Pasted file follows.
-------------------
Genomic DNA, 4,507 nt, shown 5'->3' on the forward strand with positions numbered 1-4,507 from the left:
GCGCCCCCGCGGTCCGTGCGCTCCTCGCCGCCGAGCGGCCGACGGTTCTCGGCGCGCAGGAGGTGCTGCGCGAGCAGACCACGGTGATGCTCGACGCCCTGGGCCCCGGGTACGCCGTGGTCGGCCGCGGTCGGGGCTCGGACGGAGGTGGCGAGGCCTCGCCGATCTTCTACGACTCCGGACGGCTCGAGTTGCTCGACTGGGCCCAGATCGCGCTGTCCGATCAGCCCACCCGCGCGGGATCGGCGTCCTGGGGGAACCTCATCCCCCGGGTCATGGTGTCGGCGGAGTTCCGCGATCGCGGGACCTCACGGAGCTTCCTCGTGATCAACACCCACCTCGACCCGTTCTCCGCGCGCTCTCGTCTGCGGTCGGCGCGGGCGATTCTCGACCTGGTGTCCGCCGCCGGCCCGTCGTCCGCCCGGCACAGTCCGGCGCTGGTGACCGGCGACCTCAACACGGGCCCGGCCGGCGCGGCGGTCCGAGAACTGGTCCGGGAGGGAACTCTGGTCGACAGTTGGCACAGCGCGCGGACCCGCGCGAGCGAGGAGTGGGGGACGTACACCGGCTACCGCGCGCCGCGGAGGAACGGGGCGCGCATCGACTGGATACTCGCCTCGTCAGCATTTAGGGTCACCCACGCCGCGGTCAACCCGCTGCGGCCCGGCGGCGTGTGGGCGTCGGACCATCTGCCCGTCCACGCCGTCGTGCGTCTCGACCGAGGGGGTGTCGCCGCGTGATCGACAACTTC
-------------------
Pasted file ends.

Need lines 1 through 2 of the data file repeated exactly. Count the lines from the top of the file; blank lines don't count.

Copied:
Genomic DNA, 4,507 nt, shown 5'->3' on the forward strand with positions numbered 1-4,507 from the left:
GCGCCCCCGCGGTCCGTGCGCTCCTCGCCGCCGAGCGGCCGACGGTTCTCGGCGCGCAGGAGGTGCTGCGCGAGCAGACCACGGTGATGCTCGACGCCCTGGGCCCCGGGTACGCCGTGGTCGGCCGCGGTCGGGGCTCGGACGGAGGTGGCGAGGCCTCGCCGATCTTCTACGACTCCGGACGGCTCGAGTTGCTCGACTGGGCCCAGATCGCGCTGTCCGATCAGCCCACCCGCGCGGGATCGGCGTCCTGGGGGAACCTCATCCCCCGGGTCATGGTGTCGGCGGAGTTCCGCGATCGCGGGACCTCACGGAGCTTCCTCGTGATCAACACCCACCTCGACCCGTTCTCCGCGCGCTCTCGTCTGCGGTCGGCGCGGGCGATTCTCGACCTGGTGTCCGCCGCCGGCCCGTCGTCCGCCCGGCACAGTCCGGCGCTGGTGACCGGCGACCTCAACACGGGCCCGGCCGGCGCGGCGGTCCGAGAACTGGTCCGGGAGGGAACTCTGGTCGACAGTTGGCACAGCGCGCGGACCCGCGCGAGCGAGGAGTGGGGGACGTACACCGGCTACCGCGCGCCGCGGAGGAACGGGGCGCGCATCGACTGGATACTCGCCTCGTCAGCATTTAGGGTCACCCACGCCGCGGTCAACCCGCTGCGGCCCGGCGGCGTGTGGGCGTCGGACCATCTGCCCGTCCACGCCGTCGTGCGTCTCGACCGAGGGGGTGTCGCCGCGTGATCGACAACTTC